You are basically going to run the server with a system proxifier like proxychains and tunneling all connections through the SSH proxy from your dekstop with ease without much modifications due to firewall restrictions. Here are some suggested steps,

1) Tar up your production server installation directory and untar it up in your desktop.

2) Make sure you create any directories or symbolic links that the server references that is not
included as a part of installation directory, like log and config directories.

3) Download and Install system proxifier proxychain .

4) Configure /etc/proxychains.conf to point to the socks server. (e.g) socks5 127.0.0.1 9050

5) If there are DNS name resolution issues follow the instructions Performing UDP tunneling through an SSH connection to setup local dns proxy server or enable proxy_dns property in /etc/proxychains.conf

6) Run a SSH proxy from your desktop , (e.g) ssh -D 9050 user@prod-servername.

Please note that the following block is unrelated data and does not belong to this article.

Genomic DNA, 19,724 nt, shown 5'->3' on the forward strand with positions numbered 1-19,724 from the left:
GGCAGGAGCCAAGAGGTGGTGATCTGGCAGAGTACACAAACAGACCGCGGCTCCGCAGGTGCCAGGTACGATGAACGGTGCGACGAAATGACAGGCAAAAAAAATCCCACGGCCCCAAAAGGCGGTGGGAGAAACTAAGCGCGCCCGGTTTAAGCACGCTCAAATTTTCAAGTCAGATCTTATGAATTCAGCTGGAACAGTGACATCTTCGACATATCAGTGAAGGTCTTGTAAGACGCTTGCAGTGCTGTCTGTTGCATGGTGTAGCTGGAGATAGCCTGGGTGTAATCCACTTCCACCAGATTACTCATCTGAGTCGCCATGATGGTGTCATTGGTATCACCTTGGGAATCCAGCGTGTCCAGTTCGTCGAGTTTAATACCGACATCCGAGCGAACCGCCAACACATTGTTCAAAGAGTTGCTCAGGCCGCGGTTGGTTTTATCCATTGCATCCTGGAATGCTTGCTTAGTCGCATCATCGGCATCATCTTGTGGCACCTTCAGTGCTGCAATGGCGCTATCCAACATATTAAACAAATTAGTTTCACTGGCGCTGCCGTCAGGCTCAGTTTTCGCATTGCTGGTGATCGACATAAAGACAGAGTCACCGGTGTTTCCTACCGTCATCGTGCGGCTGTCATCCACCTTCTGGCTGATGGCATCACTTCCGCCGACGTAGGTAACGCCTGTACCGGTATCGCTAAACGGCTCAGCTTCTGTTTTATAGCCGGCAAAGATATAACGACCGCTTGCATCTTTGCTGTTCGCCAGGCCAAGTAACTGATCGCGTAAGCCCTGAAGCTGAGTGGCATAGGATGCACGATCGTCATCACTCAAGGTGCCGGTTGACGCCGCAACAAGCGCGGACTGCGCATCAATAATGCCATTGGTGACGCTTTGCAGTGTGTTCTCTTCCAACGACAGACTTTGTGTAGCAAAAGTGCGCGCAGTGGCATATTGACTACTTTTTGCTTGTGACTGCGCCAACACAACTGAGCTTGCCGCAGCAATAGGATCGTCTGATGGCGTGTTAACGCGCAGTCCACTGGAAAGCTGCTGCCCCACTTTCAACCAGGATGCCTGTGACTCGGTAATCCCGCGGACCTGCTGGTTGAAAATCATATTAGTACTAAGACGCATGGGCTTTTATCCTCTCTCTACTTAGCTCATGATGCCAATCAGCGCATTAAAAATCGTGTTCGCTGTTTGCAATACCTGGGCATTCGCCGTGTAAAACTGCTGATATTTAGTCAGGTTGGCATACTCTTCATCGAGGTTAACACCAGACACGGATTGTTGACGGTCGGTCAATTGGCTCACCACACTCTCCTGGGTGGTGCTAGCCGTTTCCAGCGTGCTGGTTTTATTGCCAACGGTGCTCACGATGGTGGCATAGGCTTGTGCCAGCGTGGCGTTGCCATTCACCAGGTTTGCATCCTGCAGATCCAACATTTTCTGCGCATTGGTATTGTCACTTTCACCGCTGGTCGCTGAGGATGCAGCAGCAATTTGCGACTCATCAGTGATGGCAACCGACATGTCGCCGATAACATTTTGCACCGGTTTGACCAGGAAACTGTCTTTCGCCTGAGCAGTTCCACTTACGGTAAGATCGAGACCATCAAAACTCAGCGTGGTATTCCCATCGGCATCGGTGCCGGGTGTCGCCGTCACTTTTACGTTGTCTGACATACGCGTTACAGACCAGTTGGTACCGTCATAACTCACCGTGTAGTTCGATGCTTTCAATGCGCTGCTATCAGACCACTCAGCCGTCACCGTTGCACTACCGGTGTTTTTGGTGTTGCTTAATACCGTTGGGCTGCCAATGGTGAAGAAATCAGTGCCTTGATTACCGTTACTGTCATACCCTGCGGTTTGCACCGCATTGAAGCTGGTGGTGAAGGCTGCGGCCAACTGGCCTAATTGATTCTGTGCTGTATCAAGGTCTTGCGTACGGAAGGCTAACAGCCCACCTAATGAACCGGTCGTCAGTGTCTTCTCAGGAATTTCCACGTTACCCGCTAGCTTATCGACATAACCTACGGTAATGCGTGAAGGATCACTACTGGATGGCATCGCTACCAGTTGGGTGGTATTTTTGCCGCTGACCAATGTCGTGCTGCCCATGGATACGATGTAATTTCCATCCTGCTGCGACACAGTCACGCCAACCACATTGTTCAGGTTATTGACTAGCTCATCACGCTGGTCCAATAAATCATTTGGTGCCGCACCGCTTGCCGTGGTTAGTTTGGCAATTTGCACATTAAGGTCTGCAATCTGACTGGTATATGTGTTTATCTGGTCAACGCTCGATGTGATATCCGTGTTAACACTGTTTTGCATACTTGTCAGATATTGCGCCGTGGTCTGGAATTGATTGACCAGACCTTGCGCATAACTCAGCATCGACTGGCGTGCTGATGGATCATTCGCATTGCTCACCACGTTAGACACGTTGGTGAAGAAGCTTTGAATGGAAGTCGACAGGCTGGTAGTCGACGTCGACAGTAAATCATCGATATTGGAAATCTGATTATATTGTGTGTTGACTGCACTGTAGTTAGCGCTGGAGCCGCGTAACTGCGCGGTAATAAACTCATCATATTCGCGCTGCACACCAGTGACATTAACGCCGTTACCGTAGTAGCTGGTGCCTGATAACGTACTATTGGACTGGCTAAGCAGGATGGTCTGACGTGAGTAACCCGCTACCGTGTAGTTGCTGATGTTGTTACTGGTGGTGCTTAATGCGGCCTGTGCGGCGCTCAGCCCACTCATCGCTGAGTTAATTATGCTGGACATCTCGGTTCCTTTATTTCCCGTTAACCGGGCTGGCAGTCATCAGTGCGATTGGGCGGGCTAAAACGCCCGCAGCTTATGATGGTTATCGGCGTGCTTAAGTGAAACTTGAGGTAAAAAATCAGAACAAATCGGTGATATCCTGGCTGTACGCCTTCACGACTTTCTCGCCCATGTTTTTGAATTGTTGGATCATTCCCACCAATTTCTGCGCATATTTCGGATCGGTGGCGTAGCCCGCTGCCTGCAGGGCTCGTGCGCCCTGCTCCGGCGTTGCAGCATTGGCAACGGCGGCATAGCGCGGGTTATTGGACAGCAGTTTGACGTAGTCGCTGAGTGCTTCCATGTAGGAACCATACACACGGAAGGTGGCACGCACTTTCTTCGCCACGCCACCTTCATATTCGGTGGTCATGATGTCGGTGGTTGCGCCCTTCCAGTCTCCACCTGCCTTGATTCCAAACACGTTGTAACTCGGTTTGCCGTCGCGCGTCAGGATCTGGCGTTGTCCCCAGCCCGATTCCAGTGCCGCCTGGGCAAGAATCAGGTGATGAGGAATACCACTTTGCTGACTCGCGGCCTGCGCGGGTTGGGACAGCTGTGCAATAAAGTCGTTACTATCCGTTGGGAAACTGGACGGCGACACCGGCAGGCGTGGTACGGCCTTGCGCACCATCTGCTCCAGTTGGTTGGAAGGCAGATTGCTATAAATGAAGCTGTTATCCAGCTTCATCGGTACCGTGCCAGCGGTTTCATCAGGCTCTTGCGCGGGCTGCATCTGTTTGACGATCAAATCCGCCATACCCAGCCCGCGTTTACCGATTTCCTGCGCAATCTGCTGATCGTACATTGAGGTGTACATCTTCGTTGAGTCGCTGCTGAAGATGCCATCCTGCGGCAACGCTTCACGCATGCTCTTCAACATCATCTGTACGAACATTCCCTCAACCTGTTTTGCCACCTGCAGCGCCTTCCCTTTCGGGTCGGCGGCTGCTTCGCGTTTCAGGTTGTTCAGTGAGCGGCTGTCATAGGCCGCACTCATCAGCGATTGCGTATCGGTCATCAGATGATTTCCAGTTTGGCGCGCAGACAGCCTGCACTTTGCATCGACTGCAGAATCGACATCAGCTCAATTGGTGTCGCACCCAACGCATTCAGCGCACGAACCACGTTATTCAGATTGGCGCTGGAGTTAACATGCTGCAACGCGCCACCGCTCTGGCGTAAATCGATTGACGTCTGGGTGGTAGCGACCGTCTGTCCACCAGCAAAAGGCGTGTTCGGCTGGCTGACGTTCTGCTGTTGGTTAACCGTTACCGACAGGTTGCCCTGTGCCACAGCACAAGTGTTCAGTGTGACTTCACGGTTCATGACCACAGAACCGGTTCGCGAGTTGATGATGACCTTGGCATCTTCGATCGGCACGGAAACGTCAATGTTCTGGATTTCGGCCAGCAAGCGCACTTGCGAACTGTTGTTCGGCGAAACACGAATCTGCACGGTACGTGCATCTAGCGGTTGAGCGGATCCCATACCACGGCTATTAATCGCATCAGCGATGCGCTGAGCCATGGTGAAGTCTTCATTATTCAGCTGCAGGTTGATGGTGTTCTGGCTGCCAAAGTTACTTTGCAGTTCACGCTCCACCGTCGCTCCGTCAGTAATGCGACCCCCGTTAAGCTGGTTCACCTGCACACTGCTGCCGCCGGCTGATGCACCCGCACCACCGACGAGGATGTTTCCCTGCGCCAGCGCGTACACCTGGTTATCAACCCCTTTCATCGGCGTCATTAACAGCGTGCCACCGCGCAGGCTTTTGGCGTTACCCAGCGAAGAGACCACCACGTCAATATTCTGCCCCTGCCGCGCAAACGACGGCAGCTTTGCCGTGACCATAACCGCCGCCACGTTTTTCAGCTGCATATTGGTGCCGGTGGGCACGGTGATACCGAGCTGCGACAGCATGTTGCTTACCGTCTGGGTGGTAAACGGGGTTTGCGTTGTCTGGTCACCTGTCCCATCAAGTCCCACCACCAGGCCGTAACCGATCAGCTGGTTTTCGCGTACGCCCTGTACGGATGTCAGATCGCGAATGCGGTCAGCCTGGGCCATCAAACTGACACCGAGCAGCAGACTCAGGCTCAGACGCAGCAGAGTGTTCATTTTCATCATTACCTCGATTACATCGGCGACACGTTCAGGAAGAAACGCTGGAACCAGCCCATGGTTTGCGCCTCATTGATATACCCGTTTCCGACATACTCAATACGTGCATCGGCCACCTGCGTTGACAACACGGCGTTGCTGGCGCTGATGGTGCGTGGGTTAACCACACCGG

7) start the server with proxychains or modify the startup script to include proxychains (e.g) proxychain /root/Desktop/jdk1.6.0_16//bin/java -Djava.util.logging.config.file=/opt/apache-tomcat-6.0.20/conf/logging.properties -Djava.util.logging.manager=org.apache.juli.ClassLoaderLogManager -Djava.endorsed.dirs=/opt/apache-tomcat-6.0.20/endorsed -classpath :/opt/apache-tomcat-6.0.20/bin/bootstrap.jar -Dcatalina.base=/opt/apache-tomcat-6.0.20 -Dcatalina.home=/opt/apache-tomcat-6.0.20 -Djava.io.tmpdir=/opt/apache-tomcat-6.0.20/temp org.apache.catalina.startup.Bootstrap start
you can get the process string by doing ps -auxww after you normaly started the server. Now your server should be able to start and able to connect through the SSH proxy and proxychains output will show how the connections are made ,
(e.g)
ProxyChains-3.1 (http://proxychains.sf.net)
S-chain-<>-127.0.0.1:9050-<--timeout INFO: Mon Aug 31 22:37:41 PDT 2009: PlatformDetector detected platform: tomcat
S-chain-<>-127.0.0.1:9050-<>--10.23.23.11:1521--<>

8) website's domain/virtualhost mapping to your local ip to access the website in /etc/hosts. (e.g) www.example.com 127.0.0.1